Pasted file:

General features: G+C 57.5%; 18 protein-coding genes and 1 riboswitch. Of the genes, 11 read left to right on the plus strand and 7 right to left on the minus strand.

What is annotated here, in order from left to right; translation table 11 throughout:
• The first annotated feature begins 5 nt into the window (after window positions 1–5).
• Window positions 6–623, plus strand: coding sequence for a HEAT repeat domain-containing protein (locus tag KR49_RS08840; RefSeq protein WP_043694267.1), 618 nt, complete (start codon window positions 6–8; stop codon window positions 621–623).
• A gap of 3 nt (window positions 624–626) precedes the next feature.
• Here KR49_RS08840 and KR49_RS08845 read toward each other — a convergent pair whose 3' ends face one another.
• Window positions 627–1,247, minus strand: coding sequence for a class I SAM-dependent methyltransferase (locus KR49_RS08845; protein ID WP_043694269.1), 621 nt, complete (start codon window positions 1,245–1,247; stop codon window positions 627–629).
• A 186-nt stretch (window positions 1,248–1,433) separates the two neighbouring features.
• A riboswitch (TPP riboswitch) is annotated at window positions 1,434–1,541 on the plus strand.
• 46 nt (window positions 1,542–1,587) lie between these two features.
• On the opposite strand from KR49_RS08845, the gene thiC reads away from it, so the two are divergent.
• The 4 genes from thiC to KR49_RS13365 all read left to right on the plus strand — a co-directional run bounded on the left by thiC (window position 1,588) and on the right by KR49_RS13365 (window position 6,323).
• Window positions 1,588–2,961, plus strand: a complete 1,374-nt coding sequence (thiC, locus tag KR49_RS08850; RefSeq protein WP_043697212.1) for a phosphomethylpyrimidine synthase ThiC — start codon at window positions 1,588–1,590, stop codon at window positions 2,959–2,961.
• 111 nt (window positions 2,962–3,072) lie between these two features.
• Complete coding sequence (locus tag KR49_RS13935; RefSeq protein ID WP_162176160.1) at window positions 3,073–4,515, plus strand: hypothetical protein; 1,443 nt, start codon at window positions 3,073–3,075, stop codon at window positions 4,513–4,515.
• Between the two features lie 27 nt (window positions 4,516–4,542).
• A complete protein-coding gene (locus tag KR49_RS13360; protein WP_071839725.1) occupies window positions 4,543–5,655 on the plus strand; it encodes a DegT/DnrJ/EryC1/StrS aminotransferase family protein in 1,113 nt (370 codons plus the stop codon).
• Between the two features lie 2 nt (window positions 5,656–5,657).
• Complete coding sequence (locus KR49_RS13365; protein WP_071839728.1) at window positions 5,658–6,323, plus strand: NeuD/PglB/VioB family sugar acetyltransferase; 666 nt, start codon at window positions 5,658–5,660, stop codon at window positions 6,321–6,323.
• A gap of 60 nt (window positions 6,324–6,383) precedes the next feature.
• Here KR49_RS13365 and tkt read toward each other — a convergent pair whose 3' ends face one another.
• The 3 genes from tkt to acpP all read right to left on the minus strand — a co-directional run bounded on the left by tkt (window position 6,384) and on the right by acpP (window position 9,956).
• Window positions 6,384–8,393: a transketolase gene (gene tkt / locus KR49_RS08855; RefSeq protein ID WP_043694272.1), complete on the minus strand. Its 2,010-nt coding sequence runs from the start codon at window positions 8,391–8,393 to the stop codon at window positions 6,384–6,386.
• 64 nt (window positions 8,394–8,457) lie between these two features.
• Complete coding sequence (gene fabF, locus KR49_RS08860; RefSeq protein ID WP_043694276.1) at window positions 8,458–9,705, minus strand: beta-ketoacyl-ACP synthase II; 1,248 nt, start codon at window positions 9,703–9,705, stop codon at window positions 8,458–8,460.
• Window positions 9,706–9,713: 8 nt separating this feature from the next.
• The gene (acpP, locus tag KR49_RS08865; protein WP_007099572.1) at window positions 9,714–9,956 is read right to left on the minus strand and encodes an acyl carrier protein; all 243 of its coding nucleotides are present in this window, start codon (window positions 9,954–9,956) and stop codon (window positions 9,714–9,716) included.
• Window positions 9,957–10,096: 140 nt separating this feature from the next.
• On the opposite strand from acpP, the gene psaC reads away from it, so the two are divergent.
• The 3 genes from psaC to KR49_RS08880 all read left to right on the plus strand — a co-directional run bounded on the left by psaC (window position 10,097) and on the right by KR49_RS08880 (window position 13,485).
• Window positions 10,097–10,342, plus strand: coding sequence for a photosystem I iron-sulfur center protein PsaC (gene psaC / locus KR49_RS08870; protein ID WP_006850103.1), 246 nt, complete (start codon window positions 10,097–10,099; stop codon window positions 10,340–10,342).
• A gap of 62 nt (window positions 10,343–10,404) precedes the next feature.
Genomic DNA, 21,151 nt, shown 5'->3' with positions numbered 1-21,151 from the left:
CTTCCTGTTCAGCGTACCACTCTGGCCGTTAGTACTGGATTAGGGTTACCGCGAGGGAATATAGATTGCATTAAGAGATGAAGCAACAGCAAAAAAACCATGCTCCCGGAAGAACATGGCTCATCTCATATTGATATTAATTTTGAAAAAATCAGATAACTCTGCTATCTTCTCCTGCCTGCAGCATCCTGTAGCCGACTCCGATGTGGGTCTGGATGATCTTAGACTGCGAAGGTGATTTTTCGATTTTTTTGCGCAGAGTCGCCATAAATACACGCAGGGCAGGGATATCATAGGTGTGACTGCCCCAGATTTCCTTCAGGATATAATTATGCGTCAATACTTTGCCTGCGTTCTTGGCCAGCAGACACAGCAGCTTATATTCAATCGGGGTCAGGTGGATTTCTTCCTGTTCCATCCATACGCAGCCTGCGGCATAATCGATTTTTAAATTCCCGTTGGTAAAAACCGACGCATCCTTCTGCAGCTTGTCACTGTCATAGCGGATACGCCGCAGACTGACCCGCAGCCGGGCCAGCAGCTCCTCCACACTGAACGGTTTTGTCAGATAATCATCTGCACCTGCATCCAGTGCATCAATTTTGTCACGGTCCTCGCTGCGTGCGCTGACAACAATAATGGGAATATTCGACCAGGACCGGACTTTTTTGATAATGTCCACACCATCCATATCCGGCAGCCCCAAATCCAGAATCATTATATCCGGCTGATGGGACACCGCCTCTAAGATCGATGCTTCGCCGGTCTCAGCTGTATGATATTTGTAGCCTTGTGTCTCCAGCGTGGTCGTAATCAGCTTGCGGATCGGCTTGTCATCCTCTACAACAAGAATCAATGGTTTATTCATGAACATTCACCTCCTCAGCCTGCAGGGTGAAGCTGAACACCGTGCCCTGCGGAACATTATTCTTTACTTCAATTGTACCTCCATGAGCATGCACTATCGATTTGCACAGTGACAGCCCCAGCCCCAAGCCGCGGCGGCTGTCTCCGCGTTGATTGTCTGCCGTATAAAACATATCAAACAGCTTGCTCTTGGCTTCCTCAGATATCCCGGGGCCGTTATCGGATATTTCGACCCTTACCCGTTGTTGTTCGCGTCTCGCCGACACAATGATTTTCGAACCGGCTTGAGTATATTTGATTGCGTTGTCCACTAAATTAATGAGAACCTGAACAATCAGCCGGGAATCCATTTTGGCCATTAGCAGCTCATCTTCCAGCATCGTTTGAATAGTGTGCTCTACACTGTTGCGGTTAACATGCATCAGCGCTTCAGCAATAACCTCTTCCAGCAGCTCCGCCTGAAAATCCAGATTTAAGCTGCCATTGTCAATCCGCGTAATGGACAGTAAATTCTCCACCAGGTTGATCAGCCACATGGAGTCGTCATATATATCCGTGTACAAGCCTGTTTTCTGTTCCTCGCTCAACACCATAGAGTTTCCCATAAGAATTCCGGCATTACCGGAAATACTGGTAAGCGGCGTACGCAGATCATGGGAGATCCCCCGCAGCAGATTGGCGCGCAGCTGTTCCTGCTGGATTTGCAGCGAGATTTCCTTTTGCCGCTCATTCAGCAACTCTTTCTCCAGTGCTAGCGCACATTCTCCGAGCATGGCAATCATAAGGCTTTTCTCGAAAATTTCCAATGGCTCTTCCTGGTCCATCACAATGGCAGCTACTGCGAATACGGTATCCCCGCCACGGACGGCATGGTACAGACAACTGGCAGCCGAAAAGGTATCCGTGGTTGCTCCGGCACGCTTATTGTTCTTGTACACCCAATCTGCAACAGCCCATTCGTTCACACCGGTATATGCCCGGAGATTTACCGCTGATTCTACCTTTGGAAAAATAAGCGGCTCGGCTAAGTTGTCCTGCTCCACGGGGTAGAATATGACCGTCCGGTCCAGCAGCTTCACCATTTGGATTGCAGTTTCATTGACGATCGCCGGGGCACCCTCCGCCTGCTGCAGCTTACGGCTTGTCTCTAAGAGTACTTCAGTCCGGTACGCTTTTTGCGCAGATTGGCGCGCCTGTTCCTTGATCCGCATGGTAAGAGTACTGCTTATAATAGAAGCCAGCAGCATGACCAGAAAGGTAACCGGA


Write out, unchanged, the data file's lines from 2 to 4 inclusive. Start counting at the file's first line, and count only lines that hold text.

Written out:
What is annotated here, in order from left to right; translation table 11 throughout:
• The first annotated feature begins 5 nt into the window (after window positions 1–5).
• Window positions 6–623, plus strand: coding sequence for a HEAT repeat domain-containing protein (locus tag KR49_RS08840; RefSeq protein WP_043694267.1), 618 nt, complete (start codon window positions 6–8; stop codon window positions 621–623).